But of course they caught on, to the point where, thirty years ago, it was the conventional wisdom in publishing that the hardcover book was essentially dead, as least insofar as new fiction was concerned. Everyone in the business pretty much agreed that hardcover fiction was on its way out, and we were all wrong. As it turned out, hardcover books more than held their own, in good times and in bad, until now—when hardcover books still find buyers, while trade paperbacks have been largely elbowed aside by eBooks even as their mass-market cousins are essentially reduced to a handful of Pattersonian bestsellers at airport newsstands.
Why? Not because the hardcover book is such a stellar system for the delivery of information. A trade paperback in an otherwise identical format weighs less, costs less, and is easier to handle. But a surprising number of us want the hardcover book anyway. We cherish the object.
(You can spot this bias, incidentally, even in the collector market. Many of my early books first saw print as paperback originals, and not a few of those were subsequently reprinted in hardcover. Book collectors typically seek out a title’s first edition, its initial appearance in print, so you would think those PBO firsts would be more in demand and command higher prices than the Johnny-come-lately hardcovers. And you’d be wrong. For a clear majority of collectors, what’s wanted is the first hardcover edition. Because it looks so much nicer on the shelf or the coffee table. Because it gladdens the eye, the hands, and the heart. Because it is ever so much more desirable as an object.)
This perspective becomes useful when we try to figure out, say, the role of a cover for an eBook. The cover of a physical book, hardcover or paperback, had a dual purpose. The first was to draw favorable attention when the book was on a table or shelf at a bookstore. The more appealing a cover, the greater the likelihood that a passerby would reach out and pick the thing up. A study a few years ago determined that, when a customer actually lifts a book from a shelf, there’s something like a forty percent chance he’ll take it to the cashier. (More to the point, if he doesn’t pick the book up, the chance he’ll tote it to the register drops to zero.)
That’s one aim of the cover—that it be sufficiently striking and attractive to get the book into a customer’s hands, and subsequently into his library. A secondary aim is that it continue to be attractive, contributing to his satisfaction at having bought it, and predisposing him to buy the author’s next book.
An eBook cover has a similar job, but only up to the point of sale. It has to look good on the product page at Amazon, has to catch the eye and suggest that this is something the prospective buyer will want to read. Once the one-click purchase is made, the cover has done its job. The buyer doesn’t care if he ever sees it again.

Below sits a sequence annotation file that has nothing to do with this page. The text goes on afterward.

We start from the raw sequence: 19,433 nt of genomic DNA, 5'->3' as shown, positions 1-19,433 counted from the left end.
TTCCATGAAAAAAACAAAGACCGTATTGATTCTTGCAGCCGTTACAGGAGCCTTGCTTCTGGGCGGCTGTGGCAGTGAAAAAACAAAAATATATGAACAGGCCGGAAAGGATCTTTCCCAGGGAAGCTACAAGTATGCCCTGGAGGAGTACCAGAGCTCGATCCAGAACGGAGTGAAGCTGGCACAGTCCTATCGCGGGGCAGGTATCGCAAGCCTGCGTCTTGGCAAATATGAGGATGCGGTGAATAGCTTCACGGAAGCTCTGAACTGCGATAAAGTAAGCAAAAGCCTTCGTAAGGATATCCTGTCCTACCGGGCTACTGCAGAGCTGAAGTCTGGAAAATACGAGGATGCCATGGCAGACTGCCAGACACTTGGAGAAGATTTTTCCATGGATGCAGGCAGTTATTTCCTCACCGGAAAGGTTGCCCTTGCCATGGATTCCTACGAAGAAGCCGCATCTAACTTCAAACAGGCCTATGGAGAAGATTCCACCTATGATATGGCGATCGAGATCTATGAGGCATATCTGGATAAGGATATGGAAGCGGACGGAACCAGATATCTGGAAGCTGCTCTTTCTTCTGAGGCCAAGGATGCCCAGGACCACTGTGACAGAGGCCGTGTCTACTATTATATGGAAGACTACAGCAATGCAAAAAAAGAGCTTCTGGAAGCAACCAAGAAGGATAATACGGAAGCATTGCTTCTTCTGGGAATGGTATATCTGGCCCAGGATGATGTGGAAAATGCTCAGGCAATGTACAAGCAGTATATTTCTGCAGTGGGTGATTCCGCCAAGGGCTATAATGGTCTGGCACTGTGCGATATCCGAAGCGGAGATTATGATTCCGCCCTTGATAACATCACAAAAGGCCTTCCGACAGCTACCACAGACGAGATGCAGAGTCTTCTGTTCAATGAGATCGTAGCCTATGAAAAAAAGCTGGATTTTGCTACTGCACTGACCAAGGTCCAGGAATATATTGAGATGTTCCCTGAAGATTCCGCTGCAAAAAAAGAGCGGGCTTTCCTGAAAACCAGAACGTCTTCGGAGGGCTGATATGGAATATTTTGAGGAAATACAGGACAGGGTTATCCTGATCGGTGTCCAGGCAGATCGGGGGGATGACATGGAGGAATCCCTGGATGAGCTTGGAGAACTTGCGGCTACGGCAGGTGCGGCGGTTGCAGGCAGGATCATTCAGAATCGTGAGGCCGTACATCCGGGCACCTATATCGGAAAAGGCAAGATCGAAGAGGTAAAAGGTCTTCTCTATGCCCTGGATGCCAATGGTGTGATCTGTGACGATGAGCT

(And it’s entirely possible that he won’t. Kindle programs books so that they generally open to the first page of text, hurrying one right into the story. If I want to see the cover, I have to page backward from that first page. I wonder if anybody ever bothers. I know I don’t.)
I’ve self-published four books to date with the capable assistance of Telemachus Press, and we’ve put a lot of effort into the covers. I’m more than happy with them—which you’ll notice I’ve scattered along the right hand edge of this post. I think the covers work for both the eBooks and the trade paperbacks. I’m very gratified by the way the books have been selling in both formats, but there’s a greater satisfaction with the physical books—because they are attractive objects, and their covers are beautiful, and when I take one in hand I cannot but admire it.
I’ve made ten linked short stories available individually on Kindle. They’re all about a criminous criminal lawyer named Ehrengraf, and I cobbled up covers myself. All they had to do was suggest the nature of the story—a stock photo of a gavel worked just fine—and beyond that the covers differed only in the last words of their titles. Would I have taken the same approach if the Ehrengraf ouevre were a series of novels and I was bringing them out as physical books? I would probably aim at uniformity, I’ve always felt a series ought to look like a series, but I’m sure I’d have wanted the covers to be a bit more elaborate.
When Open Road brought out forty-plus of me eBooks early in 2011, they developed a template and stayed with it. They’re instantly identifiable, and brand the books effectively, I think; on the downside, they’re not terribly attractive, and one wouldn’t for a moment want to employ them as the covers of physical books. Does it matter? Would more buyers take them up off Amazon’s virtual shelves if they had more eye appeal? I don’t know. The Open Road covers are essentially icons, and not co vers at all, maybe that’s what they ought to be. My guess is they do their job quite well.
I could go on,but this post is already longer than I’d intended, and it’s not as though I were likely to come up with a conclusion. Jaye’s post got me thinking, and I wanted to share some of my thoughts. And if any of the above should get you thinking, Gentle Reader, well, your comments are invited.